New exhibit at MSU Broad museum merges sports, art and social justice
The new exhibit at the Michigan State University Broad Art Museum shows how artists have depicted sports figures who have used their influence to spark change.
On the second floor of the Michigan State University Broad Art Museum, an exhibit has come together aiming to weave three threads essential to the fabric of the country.
"Resistance Training: Art, Sports, and Civil Rights" looks at the connections between artists and athletes, while also highlighting how both have been instrumental in the progress for social justice.
"It is personal in the sense that sports have played a very important role in my own life," Senior Curator and Director of Curatorial Affairs Steven L. Bridges said.
Bridges also curated of the exhibit.
The inspiration behind "Resistance Training" comes from his own athletic roots and realizing there are many similarities between the world of sports and the world of the arts.
"I grew up playing soccer, certainly baseball, basketball. Those things were always coupled with my love of the arts. They build team-oriented mentalities, the lessons that you learn … that you kind of experience through both of those areas of activity. I think there’s actually a lot of shared value and interest within them," Bridges said.
New York-based artist Wendy White has three pieces on display in the exhibit.
"I’m not an athlete. I’m not pretending to be one. I go to the gym, that’s it," she said.
She also echoed the thoughts of Bridges.
"Everything else in our lives is so considered, so set. And in sports, anything can happen, and I love that about it. And it’s the same in art. Like you go to the studio, and you don’t know necessarily what you’re going to make," White said.
She compared herself to a basketball player practicing shooting a free throw. Shot after shot, perfecting timing and rhythm.
"We repeat these motions the same way as athletes do. So, a tennis stroke, a line on a canvas. And then there’s space of play. There’s like the canvas versus the field, or the pitch," White said.
White’s work in the exhibit centers on athletes like retired tennis superstars Serena Williams and Billie Jean King, two pioneers of gender equality and social justice.
Another one of her pieces commemorates women’s World Cup soccer champion Brandi Chastain, who famously scored the World Cup-winning penalty shootout goal against China in 1999.
Chastain immediately celebrated by removing her jersey, revealing her sports bra and dropping to her knees while pumping her arms in triumph.
It’s an image that became a powerful, yet controversial, symbol in women's athletic history.
I think that we need to play a lot of catch-up with women’s sports and kind of getting that on the books and people knowing the history.Wendy White
"It became about the sports bra. It wasn’t even about the moment. Yeah, everyone loved that they won the World Cup. So, I think that we need to play a lot of catch-up with women’s sports and kind of getting that on the books and people knowing the history," White said.
And history is a hallmark of the exhibition, specifically the tie-in of Michigan State athletics history. That came as a surprise for Bridges when conducting his research.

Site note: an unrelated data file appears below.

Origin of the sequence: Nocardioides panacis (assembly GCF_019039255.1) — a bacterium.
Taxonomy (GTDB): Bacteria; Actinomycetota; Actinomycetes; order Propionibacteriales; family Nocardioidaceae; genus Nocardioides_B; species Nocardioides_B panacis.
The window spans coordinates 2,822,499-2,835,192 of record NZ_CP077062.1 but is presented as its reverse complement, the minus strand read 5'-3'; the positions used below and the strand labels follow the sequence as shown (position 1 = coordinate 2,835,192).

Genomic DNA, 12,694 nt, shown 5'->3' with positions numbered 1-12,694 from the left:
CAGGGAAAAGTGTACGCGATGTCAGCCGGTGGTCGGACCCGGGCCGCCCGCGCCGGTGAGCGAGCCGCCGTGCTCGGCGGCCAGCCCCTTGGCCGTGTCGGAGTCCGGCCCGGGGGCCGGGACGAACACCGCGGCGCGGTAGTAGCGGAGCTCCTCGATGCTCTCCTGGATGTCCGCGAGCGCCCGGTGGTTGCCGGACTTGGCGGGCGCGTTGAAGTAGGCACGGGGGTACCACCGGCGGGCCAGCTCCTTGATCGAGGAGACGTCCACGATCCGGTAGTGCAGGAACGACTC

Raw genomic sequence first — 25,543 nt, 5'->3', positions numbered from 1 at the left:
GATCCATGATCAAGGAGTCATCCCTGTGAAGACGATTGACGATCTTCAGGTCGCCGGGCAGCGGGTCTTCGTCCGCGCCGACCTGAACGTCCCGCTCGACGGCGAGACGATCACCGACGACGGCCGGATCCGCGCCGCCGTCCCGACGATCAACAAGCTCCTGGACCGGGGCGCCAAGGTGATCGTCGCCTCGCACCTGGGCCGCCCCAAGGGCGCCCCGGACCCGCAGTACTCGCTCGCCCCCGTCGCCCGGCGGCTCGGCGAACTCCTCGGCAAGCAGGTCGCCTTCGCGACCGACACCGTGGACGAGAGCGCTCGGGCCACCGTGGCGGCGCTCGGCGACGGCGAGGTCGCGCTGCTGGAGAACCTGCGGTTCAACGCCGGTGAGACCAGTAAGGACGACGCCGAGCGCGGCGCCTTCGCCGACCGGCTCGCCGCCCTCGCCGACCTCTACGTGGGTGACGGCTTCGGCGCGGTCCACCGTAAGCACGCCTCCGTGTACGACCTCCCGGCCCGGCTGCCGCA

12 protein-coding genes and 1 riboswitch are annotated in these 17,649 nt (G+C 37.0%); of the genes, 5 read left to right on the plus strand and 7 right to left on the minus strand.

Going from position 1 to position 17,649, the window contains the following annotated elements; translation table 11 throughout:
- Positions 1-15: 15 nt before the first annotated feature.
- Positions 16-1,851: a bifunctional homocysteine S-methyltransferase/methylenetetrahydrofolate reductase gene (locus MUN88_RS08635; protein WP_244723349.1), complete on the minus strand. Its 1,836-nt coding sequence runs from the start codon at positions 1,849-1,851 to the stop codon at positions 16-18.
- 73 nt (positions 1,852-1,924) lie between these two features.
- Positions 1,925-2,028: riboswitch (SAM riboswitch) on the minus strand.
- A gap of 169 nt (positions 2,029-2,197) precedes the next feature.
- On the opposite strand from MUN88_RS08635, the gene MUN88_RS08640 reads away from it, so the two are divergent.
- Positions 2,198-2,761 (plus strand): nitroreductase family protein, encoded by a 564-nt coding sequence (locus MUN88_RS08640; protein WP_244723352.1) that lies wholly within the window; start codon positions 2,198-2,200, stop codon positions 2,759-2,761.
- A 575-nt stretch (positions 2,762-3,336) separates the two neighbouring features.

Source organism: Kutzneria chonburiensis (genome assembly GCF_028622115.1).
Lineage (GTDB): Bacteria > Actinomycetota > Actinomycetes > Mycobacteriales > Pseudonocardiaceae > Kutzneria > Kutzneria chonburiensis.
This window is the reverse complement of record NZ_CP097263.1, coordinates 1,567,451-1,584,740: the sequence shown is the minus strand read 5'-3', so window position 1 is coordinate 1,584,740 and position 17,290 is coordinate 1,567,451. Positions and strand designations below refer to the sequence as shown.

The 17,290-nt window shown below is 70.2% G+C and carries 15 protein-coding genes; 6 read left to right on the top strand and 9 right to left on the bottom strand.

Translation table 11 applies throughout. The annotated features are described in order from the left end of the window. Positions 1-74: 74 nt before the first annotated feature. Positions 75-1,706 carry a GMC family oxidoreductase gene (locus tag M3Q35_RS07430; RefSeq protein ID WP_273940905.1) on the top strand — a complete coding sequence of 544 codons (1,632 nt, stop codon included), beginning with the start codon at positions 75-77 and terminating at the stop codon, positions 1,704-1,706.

"When I started to dig-in to some of the stories here at MSU, it was like the floodgates just opened," Bridges said.
Like football player Gideon Smith who was the first Black varsity athlete in any sport at MSU, then known as the Michigan Agricultural College.
"He joined MSU in 1913. Gideon went on to have his own storied coaching career," Bridges said.
And former MSU coach Duffy Daugherty who was one of the first college football coaches in the 1960s to recruit Black players.
Or Jim Bibbs, the first black head coach at Michigan State while working with the track and field team.
Other pieces in the exhibit highlight how athletes have used their platform to call for social justice.
There’s a metal-plated fist of Black Olympian Tommie Smith who raised that fist during the playing of the national anthem alongside fellow track and field athlete John Carlos at the 1968 Olympics in Mexico City to advocate for human rights.
There’s watercolor paintings of former NFL quarterback Colin Kaepernick kneeling during the anthem, a form of protest against racial inequality.
A particularly eye-catching piece is by Young Joon Kwak, a former MSU Artist-in-Residence of Critical Race Studies. Kwak created metal sculptures depicting the Spartan Statue as if it were broken apart.
Kwak’s work reimagines the symbolic meaning of the statue.
"I fragmented it. I brought it down to people’s level. Where they can walk around it and look at it from different angles. And some people aren’t just looking up at it, this giant statue. I brought it down to human scale," Kwak said.
They used a method called ‘cold-casting’ which involved applying silicone to the actual statue to make a mold.
"It requires people’s imagination to kind of complete the symbol of the Spartan. What does it look like? Project some of themselves into The Spartan. I just want people to see what they want to see," Kwak said.
Bridges hopes people connect with pieces like Kwak’s and White’s to understand both sports and art in nontraditional ways.
"Trying to create experiences. That’s really what the exhibition is. To allow them to enter into the exhibition, hopefully, gain something from that experience through that process," Bridges said.
"Resistance Training: Art, Sports, and Civil Rights" runs at the MSU Broad Art Museum through February 18th.
Editor's note: The MSU Broad Art Museum is a financial supporter of WKAR.